Evaluation of the Program of Assistance for Survivors of Torture and Trauma (PASTT)
Why the research project is important
The Australian Centre for Health Services Innovation (AusHSI) was engaged by the Department of Health and Aged Care to independently evaluate the Program of Assistance for Survivors of Torture and Trauma (PASTT). PASTT is a specialist service available to refugees who settle in Australia and are survivors of pre-migration conflict and human rights abuses including physical and psychological harm.
PASTT services are offered Australia-wide at the individual, family, and community level and include counselling, community capacity development work, and advocacy. A key aim of PASTT-funded work is also to improve the effectiveness of mainstream health and community organisations to support successful resettlement of refugees by delivering professional development and training activities to mainstream providers.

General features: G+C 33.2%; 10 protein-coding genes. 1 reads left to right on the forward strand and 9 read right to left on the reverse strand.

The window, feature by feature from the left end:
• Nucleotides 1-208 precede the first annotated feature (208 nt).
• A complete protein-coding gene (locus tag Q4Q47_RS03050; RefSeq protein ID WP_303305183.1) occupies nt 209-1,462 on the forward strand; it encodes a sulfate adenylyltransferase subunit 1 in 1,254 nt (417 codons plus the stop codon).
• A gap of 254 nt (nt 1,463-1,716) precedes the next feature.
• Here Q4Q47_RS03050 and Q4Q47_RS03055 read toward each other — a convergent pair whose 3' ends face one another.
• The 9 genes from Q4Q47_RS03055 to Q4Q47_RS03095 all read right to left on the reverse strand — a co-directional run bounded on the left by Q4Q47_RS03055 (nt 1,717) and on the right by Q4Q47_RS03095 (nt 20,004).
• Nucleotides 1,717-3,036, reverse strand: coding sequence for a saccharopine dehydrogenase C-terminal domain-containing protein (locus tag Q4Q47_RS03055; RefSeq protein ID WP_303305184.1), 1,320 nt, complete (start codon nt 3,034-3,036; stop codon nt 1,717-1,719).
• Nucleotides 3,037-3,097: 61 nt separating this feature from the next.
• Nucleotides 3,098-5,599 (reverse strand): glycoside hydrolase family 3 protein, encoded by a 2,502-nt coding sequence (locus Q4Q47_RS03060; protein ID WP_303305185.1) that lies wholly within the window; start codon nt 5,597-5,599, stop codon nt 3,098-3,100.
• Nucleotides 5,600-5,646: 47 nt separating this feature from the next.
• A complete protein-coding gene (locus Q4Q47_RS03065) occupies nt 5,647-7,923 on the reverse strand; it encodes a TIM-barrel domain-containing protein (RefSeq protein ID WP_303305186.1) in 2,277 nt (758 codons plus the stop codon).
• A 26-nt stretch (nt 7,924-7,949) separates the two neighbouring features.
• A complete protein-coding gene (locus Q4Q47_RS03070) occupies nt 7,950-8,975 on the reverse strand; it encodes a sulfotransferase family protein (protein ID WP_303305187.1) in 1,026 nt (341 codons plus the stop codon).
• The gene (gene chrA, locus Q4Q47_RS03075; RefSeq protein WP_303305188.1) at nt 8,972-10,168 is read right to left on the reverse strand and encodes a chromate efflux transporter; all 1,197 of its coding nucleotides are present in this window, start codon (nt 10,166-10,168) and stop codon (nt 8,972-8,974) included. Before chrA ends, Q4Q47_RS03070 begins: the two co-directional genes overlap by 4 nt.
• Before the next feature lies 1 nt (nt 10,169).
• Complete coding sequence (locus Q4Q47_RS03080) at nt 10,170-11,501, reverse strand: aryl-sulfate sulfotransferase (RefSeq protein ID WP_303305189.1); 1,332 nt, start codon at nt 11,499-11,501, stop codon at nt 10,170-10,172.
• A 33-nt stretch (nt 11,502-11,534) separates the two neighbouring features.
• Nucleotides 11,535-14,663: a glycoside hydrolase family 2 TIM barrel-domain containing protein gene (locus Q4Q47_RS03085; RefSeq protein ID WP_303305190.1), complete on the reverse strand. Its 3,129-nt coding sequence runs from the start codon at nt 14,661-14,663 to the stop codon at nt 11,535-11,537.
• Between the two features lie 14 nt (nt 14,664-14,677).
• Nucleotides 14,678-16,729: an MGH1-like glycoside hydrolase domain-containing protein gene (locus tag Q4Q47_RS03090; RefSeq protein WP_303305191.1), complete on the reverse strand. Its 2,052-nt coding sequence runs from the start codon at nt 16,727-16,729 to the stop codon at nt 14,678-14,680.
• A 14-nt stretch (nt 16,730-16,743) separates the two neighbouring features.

What the research seeks to do
Employing a mixed-methods approach, this evaluation examined the implementation (appropriateness, acceptability, challenges), outcomes (client, third-party provider, and community), and economic considerations related to PASTT service provision, including in regional and rural areas. The alignment of PASTT with international standards of evidence was also considered.
What are the research outcomes/ impact
PASTT demonstrates clear appropriateness in meeting client needs and effectiveness in improving access and outcomes for refugee communities. This includes improving psychosocial health, well-being, and engagement with Australian society.
There is a continued need for PASTT to build the skills and capacity of mainstream services, particularly in regional areas, to respond to and care for refugee clients appropriately. Adequately investing in community capacity building will be essential to sustain long-term connections with communities to reduce stigma and contribute to early intervention and prevention. Due to increases in service demand and delivery costs, as well as external stressors, it was recommended that a new funding allocation model be considered for the longevity of this important program.
Department of Health and Aged Care
For further information, please contact investigator Dr Bridget Abell at email@example.com.